The upcoming parliamentary elections scheduled for early next year and the presidential elections due in 2013 made it more urgent to deal with the “deviant current.” The possibility that this current might try to use the elections to increase its political power did not escape the attention of the Iranian political elite In fact, Masha’i’s associates suggested this possibility themselves. In April 2011, Hojjat-ol-Islam Abbas Amiri-Far, the head of the Cultural Council in the president’s office, stated that if Masha’i decides to run for president in the next election, he will become the next president. Referring to the upcoming parliamentary elections, he predicted that the president’s supporters will run against the conservative candidates and defeat them. [17] A few weeks later, several Iranian websites reported that Amiri-Far attempted suicide in the notorious Evin prison after being arrested for his alleged involvement in the distribution of “The Reappearance is Imminent” documentary film. [18]

In May 2011, the growing concerns over the increased power of Masha’i and his followers led to strong efforts to suppress them. In mid-May, more than 20 of Masha’i supporters were arrested. [19] Just like reformist leaders a few months before, the leaders of the “deviant current” were also accused of collaborating with the United States and Israel, as well as being involved in economic corruption. [20]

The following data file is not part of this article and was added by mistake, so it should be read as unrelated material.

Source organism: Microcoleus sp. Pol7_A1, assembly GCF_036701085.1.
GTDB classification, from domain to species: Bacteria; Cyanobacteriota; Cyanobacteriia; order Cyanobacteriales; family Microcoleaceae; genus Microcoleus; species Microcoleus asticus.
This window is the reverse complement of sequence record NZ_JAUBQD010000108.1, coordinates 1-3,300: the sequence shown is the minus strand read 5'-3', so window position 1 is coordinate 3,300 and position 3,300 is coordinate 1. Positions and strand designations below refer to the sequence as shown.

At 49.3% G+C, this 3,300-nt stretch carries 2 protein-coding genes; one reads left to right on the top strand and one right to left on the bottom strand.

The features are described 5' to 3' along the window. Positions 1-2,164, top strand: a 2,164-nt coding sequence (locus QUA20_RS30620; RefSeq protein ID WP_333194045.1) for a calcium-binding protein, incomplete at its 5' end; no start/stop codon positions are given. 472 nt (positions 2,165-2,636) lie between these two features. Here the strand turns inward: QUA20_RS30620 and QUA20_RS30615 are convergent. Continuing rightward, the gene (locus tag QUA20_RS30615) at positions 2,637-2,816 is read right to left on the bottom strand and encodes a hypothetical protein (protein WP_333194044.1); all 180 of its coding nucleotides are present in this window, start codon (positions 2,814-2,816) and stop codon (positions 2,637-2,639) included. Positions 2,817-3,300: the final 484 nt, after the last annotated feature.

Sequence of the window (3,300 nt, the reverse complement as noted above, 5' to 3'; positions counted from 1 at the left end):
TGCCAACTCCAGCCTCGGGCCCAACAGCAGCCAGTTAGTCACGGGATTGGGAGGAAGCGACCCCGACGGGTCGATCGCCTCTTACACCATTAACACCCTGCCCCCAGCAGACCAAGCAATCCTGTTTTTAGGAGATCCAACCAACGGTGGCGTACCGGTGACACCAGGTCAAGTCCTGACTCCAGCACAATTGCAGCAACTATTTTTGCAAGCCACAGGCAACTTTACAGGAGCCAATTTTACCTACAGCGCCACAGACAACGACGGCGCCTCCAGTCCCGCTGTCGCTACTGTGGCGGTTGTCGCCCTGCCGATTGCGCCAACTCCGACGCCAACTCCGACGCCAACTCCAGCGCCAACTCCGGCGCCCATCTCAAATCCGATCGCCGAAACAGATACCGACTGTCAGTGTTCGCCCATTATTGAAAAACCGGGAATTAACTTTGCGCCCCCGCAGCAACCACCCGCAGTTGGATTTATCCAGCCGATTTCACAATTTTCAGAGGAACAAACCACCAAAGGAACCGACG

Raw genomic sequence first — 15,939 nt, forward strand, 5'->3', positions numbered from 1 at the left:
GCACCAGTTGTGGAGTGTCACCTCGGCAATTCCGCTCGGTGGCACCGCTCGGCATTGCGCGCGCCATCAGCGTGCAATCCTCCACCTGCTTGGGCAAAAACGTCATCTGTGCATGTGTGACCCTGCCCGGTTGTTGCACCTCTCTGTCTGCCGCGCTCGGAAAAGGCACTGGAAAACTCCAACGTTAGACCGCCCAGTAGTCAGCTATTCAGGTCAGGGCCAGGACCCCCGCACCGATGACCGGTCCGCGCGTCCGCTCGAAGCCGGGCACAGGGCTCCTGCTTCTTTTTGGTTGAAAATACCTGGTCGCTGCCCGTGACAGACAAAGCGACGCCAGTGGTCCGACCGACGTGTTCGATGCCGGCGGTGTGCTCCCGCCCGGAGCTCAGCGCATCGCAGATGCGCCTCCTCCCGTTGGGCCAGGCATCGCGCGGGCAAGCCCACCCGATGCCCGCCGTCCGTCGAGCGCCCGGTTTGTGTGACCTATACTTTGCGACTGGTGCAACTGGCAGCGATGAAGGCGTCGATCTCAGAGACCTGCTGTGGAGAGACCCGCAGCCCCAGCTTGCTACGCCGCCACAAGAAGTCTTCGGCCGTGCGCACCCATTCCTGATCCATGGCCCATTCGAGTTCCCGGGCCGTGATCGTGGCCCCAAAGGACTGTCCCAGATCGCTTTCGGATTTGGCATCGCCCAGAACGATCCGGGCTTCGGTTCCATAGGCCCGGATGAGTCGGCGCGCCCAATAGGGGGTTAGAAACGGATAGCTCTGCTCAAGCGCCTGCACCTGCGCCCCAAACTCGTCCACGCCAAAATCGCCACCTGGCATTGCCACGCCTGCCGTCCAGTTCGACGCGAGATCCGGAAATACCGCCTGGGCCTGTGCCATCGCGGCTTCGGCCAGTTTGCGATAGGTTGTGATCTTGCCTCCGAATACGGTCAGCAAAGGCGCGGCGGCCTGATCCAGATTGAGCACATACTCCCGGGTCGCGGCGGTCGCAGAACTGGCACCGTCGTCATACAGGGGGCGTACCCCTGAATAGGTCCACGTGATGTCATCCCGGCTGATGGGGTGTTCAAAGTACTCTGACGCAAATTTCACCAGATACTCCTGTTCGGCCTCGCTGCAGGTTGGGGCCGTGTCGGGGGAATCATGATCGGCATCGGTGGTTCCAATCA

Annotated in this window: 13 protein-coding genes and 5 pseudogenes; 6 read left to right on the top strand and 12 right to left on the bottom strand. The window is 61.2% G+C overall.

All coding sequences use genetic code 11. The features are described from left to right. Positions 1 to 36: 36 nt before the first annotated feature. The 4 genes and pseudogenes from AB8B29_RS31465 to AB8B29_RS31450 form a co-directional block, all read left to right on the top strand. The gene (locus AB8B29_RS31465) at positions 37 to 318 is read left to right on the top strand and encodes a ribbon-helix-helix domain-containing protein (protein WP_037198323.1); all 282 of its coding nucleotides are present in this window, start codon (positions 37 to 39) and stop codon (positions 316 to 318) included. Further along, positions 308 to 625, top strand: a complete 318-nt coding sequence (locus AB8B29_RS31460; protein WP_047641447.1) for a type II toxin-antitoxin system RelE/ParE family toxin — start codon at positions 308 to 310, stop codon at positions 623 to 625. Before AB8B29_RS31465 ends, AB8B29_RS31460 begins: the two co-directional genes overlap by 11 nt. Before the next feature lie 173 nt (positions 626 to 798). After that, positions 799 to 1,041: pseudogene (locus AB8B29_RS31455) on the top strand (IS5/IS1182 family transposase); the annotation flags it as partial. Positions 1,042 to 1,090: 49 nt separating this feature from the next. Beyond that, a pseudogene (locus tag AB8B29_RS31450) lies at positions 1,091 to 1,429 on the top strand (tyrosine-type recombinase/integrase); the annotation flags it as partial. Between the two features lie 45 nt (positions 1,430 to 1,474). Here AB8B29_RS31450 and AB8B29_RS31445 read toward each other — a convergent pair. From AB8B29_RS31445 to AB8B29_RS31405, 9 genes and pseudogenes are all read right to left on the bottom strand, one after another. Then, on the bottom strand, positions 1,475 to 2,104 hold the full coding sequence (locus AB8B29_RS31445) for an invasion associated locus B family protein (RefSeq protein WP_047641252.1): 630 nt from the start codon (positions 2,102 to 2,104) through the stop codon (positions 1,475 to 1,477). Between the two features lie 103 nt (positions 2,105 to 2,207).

Top Revolutionary Guards officials joined the campaign against Masha’i’s associates, as well. Revolutionary Guards chief, Mohammad-Ali Ja’fari, said in a seminar attended by Basij student members that the “deviant current” was trying to gain political support through paying money and rent so that they could influence the upcoming elections. [21]


The political confrontation within the conservative faction could have far reaching implications for the future of Iran’s political system. To a certain extent, conservatives’ internal debates could be viewed as evidence of the regime’s success in containing the popular protests and reformist opposition in 2009. One can assume that if the ruling political elite still regarded the reformists as a concrete threat it would continue—at least publicly—to demonstrate a greater degree of internal unity. This does not mean, of course, that the reform movement has ceased. The demonstrations held in early 2011 in major cities throughout Iran indicate that the reformist opposition is still capable of generating substantial support for its agenda. Nevertheless, the violent suppression it suffered, the continuous house arrest of its leaders, Mir-Hossein Mousavi and Mehdi Karoubi, and its internal weakness have turned the reformist opposition into an almost irrelevant player in the Iranian political arena. These circumstances enable the ruling elite to focus of its efforts against the competing forces within the conservative faction itself. In this respect, the internal political debate might be considered as “good news” for the conservative elite, at least in the short run.